One of the less grounded complaints about Game of Thrones final season in my view is that the White Walkers arc was “wasted” in the final season and that it “meant nothing” eventually and ended too abruptly. People say the battle ended too easily- when actually it was undoubtedly the bloodiest and longest battle in the show yet, and had the most character deaths from any one of the battle episodes of the show up to this point. In fact, “The Long Night” was the longest episode of the show, clocking at an hour and a half, all of it taking place during the battle with the Army of the Dead. It ended with one dagger-blow, yes. But you can’t say the entire conflict was solved with a swoosh. First of all, the better part of the storyline of the seventh season was Jon trying to unite as many forces as possible to fight the army of the dead, just as was prophesied in the “Song of Ice and Fire” prophecy presented later in House of The Dragon. He went to Dragonstone to enlist Daenerys with her forces and to collect Dragonglass, and even tried to enlist Cersei with the Southern armies to the cause, with no luck. It was one of the driving elements of the show since early on, even ever since before that, when Jon became the Lord Commander of the Night’s Watch and passed the Free Folk past the Wall. Then came the battle itself, with all the united forces Jon managed to enlist for the cause — It was the longest episode of the entire show, all of it taking place during the battle. Every single piece of army force took place and had importance during that battle, from the Unsullied, the Dragons, and the Westerosi armies guarding the castle.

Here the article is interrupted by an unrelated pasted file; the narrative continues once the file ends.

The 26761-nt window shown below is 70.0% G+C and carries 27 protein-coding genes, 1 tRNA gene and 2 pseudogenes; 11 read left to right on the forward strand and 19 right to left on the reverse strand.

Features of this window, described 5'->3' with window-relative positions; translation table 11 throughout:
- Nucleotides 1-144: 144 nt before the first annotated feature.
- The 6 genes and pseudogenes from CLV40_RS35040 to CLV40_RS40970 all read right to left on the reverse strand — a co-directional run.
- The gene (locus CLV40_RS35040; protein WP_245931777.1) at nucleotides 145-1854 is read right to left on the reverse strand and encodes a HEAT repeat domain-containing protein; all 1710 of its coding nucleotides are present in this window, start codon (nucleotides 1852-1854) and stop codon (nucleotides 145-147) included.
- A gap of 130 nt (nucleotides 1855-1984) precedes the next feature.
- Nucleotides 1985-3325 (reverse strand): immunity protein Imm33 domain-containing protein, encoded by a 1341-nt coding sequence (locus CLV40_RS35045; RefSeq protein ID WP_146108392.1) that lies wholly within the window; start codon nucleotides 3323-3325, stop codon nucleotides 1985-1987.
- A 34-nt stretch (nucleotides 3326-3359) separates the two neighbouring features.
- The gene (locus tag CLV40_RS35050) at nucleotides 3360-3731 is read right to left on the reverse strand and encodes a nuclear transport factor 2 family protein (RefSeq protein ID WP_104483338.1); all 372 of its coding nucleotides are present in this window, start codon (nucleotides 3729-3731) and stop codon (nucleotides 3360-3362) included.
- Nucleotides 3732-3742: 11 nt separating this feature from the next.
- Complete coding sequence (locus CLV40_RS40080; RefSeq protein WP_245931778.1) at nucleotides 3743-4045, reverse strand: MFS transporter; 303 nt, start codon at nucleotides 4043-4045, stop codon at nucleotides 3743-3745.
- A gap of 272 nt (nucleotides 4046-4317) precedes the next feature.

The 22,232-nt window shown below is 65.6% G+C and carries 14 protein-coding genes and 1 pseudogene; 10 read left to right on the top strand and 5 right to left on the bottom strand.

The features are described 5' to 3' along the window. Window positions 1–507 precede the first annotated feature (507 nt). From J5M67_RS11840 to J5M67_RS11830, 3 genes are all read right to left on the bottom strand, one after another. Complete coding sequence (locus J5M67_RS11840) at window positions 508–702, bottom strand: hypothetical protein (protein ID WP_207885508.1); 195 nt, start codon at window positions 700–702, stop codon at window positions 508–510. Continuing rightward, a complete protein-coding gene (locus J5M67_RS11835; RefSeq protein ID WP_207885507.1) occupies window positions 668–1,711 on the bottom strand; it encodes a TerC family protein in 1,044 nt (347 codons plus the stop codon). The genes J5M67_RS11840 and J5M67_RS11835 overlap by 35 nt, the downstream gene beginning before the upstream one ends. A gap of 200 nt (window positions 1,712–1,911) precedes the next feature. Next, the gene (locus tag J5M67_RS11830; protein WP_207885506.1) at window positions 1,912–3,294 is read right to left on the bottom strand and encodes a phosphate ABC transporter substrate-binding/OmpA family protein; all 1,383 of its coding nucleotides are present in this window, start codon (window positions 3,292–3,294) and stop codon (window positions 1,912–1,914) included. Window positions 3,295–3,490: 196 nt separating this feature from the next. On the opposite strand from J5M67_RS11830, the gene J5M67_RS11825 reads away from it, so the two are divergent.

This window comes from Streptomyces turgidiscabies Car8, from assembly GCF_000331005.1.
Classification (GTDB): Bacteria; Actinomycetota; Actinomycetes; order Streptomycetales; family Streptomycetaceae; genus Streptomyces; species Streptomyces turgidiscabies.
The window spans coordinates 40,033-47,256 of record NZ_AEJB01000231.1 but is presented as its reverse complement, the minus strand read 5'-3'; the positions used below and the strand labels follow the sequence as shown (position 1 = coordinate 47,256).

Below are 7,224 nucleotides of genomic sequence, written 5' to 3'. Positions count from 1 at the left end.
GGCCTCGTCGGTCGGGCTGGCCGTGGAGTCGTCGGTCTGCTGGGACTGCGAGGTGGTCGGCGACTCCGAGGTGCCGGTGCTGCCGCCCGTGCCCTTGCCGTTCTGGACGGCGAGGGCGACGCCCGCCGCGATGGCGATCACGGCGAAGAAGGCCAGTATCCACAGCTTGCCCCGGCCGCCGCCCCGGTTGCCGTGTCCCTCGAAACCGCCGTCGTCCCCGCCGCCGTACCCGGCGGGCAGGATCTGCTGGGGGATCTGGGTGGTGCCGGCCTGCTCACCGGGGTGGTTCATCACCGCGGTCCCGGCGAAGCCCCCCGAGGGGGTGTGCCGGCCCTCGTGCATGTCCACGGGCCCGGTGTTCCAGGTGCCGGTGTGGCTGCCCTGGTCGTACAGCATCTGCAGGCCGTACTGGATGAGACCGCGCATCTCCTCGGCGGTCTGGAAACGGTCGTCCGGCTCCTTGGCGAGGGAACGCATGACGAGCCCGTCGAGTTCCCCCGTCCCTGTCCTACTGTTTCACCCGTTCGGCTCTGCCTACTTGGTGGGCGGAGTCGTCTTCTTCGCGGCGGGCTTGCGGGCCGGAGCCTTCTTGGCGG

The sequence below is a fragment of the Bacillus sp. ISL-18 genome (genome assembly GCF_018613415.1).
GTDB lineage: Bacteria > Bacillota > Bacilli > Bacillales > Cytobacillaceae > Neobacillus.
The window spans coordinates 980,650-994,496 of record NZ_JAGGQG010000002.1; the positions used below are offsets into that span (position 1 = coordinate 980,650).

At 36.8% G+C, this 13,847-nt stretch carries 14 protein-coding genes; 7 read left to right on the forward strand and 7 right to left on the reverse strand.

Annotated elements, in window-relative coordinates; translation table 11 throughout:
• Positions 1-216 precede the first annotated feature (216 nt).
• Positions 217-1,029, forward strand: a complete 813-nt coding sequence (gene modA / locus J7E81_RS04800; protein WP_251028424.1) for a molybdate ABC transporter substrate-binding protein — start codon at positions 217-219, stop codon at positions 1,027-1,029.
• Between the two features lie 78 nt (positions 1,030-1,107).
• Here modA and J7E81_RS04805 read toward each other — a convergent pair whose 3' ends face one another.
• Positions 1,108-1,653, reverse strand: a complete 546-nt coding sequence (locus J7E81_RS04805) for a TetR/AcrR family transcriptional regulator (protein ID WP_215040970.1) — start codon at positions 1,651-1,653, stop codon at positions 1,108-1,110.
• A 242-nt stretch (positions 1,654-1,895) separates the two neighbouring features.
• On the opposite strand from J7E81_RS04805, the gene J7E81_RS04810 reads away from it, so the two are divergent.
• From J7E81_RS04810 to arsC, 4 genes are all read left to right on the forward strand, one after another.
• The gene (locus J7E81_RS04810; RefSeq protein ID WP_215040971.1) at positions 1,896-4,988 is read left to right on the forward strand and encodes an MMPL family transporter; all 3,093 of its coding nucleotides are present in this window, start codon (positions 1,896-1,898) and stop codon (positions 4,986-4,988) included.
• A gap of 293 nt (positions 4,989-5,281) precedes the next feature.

Regarding the resolution, ever since the first season we saw Arya training to be an assassin. It’s one of the most prominent arcs in both the show and the books, and it was all leading to a big culmination of some sort eventually. So, what are those Faceless Men basically? Do you remember all the sneaky magical stuff J’aquen did in Harenhall in season 2? He did much worse than ‘jumping’ on an unprepared enemy- and that’s what the Faceless Men are, stealthy and deadly assassins. And indeed- Arya slayed the Night King not in a single combat, but with stealth. How would anyone get near the Night King for a single combat anyway? If someone approaches he can just do what he did when Jon tried to do that- and raise the dead around him for protection. Instead of resulting in a suspense-of-disbelief-kind-of conclusion where Jon an the Night King engage in an illogical battle, the show chose to end this arc with a solution that makes more sense logically.